Ally work is an imaginal practice. The imaginal is a real world which contains our world. Imagine a fourth dimension of space that contains our three dimensions. In this sense our world is like a shadow of that fourth-dimensional world. That’s a metaphor for the vastness of the imaginal world.
In The Futuhat, Chapter 8, Ibn Arabi explains the relative size of the imaginal world compared to ours. He says, imagine a ring thrown into a desert on Earth. He says, if that ring represents all of creation, the desert represents the size of the imaginal world. He calls this imaginal world the Vast Earth.
Learn that God, when He created Adam, who is the first human body brought into being, and He made it a basis for all the human bodies, as a leftover of his fermented clay, He created from the leftover the date-palm. She is a sister of Adam and to us she is an aunt. The Law calls her an aunt and likens her to the believer. She has mysteries apart from the rest of the plants....
After the creation of the date-palm there was left over some clay, as invisible as the measure of a sesame seed, so God stretched out from this leftover a vast expanse of Earth. If the Throne and everything encircling it, and the Footstool and the heavens and the Earths and everything underground, and the Gardens, all of them, and the Fire were placed next to this Vast Earth, all of it would be as a ring tossed in a desert of the Earth. In her are wonders and strange things whose metric cannot be measured and whose situation overwhelms intellects. In every breath, God creates in her worlds orbiting night and day without flagging.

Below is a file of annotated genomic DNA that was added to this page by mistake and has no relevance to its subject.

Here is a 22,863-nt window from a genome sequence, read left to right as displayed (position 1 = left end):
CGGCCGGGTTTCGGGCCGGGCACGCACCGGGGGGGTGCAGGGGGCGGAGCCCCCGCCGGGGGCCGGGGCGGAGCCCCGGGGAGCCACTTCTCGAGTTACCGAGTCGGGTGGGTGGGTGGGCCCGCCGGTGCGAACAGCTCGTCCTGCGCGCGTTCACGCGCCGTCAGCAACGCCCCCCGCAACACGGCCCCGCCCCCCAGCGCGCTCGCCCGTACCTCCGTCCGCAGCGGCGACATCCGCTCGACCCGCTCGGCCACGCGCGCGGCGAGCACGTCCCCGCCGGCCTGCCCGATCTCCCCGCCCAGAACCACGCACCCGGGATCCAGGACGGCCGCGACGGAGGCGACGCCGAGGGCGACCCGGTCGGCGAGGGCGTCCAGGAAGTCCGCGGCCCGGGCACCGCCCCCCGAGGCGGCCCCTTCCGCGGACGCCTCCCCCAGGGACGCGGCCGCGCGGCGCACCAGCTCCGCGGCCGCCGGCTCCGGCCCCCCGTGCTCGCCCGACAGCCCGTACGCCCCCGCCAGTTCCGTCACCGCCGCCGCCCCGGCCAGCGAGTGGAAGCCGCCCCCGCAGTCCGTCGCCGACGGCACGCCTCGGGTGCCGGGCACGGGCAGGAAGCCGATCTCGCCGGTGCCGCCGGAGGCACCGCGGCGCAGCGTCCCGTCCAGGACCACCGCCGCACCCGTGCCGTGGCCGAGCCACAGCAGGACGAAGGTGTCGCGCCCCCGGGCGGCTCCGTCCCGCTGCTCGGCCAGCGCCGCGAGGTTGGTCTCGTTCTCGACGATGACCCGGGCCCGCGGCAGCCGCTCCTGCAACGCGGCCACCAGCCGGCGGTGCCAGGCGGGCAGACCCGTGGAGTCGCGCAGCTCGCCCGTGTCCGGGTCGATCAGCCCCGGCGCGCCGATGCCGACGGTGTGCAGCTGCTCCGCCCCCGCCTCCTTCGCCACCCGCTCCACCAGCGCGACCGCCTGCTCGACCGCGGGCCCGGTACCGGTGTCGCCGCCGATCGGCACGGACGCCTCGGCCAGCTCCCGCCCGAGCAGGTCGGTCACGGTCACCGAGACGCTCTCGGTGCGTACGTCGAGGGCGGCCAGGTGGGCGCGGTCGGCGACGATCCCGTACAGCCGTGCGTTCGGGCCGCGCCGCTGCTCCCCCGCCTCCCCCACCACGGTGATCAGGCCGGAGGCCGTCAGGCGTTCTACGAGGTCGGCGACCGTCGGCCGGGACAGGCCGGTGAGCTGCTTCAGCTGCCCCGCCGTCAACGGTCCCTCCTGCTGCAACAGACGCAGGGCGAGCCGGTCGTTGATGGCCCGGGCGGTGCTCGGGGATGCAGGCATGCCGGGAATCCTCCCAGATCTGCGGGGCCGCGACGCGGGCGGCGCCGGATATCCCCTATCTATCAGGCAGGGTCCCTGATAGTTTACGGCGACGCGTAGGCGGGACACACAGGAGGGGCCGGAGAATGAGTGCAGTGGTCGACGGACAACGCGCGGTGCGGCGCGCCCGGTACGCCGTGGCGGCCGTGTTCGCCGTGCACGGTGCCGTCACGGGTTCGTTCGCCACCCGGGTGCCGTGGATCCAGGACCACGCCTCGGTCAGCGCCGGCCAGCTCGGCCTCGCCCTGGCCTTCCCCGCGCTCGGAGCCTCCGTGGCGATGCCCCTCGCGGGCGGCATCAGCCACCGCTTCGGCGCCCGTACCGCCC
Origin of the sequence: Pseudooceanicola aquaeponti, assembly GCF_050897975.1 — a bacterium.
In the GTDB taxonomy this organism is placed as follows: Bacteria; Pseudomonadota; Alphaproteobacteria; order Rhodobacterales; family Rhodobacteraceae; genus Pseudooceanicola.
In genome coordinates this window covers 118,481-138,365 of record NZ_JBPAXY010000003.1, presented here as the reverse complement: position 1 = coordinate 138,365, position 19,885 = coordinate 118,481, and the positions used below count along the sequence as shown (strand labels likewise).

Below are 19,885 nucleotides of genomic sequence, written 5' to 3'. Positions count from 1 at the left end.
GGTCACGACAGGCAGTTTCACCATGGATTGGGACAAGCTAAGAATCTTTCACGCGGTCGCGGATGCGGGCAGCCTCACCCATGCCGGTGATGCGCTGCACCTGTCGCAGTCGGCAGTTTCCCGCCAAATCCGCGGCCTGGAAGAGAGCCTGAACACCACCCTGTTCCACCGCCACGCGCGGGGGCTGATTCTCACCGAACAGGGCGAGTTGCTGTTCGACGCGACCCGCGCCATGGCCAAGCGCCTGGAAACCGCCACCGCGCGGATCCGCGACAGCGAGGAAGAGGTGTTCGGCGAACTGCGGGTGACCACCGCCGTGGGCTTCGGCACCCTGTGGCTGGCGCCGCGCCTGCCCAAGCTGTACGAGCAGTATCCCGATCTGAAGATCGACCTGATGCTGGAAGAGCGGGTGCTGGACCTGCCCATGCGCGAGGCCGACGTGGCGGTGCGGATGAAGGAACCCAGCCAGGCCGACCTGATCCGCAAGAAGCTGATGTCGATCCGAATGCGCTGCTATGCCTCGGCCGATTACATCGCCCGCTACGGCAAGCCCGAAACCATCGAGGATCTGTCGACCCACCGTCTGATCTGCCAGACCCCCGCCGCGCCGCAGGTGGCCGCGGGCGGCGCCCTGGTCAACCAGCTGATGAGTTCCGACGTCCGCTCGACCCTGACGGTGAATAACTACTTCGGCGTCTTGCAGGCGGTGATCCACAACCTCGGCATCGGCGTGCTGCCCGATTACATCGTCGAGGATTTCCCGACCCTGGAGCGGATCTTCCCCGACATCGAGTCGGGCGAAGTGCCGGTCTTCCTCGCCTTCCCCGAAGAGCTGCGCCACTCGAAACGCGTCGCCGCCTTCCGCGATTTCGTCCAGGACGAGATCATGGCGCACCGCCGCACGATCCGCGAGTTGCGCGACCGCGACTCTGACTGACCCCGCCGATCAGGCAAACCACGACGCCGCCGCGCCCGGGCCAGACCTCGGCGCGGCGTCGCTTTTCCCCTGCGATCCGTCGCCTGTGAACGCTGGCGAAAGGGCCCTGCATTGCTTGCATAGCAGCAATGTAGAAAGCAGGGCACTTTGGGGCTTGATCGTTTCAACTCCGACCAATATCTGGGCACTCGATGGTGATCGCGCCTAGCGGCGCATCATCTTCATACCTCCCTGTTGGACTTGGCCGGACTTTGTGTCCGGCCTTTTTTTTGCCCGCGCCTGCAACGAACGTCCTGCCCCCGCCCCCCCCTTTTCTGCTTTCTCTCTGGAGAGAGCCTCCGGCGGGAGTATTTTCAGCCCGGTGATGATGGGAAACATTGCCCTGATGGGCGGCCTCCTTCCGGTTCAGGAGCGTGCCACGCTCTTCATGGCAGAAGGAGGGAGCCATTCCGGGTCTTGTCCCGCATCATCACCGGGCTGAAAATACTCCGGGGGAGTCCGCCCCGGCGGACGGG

It's not easy for us to conceive of higher dimensional realities, as described in string theory, with the rational mind. It's like the way two-dimensional characters in the book Flatland have difficulty understanding our three-dimensional world. What we do know from string theory is that they are, "dimensions where deeper possibilities come into play."
Henry Corbin writes in "Towards a Chart of the Imaginal", that rationality and science have not had a way to understand the imaginal, so they dismiss its reality as imaginary:
The very thing that a rational and reasonable scientific philosophy cannot envisage is that this Active Imagination in man (one ought to say rather "agent imagination" in the way that medieval philosophy spoke of "intellectus agens") should have its own noetic or cognitive function, that is to say it gives us access to a region and a reality of Being which without that function remains closed and forbidden to us. For such a science it was understood that the Imagination secretes nothing but the imaginary, that is, the unreal, the mythic, the marvellous, the fictive, etc.
Corbin, who was a highly regarded scholar and professor, and the first to translate Heidegger into French, writes of his search for understanding the imaginal world, and how he found it in the Iranian spiritual tradition:
For a long period I have been searching, like a young philosopher, for the key to this world as a real world, which is neither the sensible world nor the world of abstract concepts. It was in Iran itself that I had to find it, in the two ages of the spiritual world of Iran.
Fortunately, we do not need to have a definitive understanding of the imaginal world with our rational minds. We can experience the imaginal world through what Corbin calls the Active Imagination, the function of which is described as being in our heart, rather than our mind.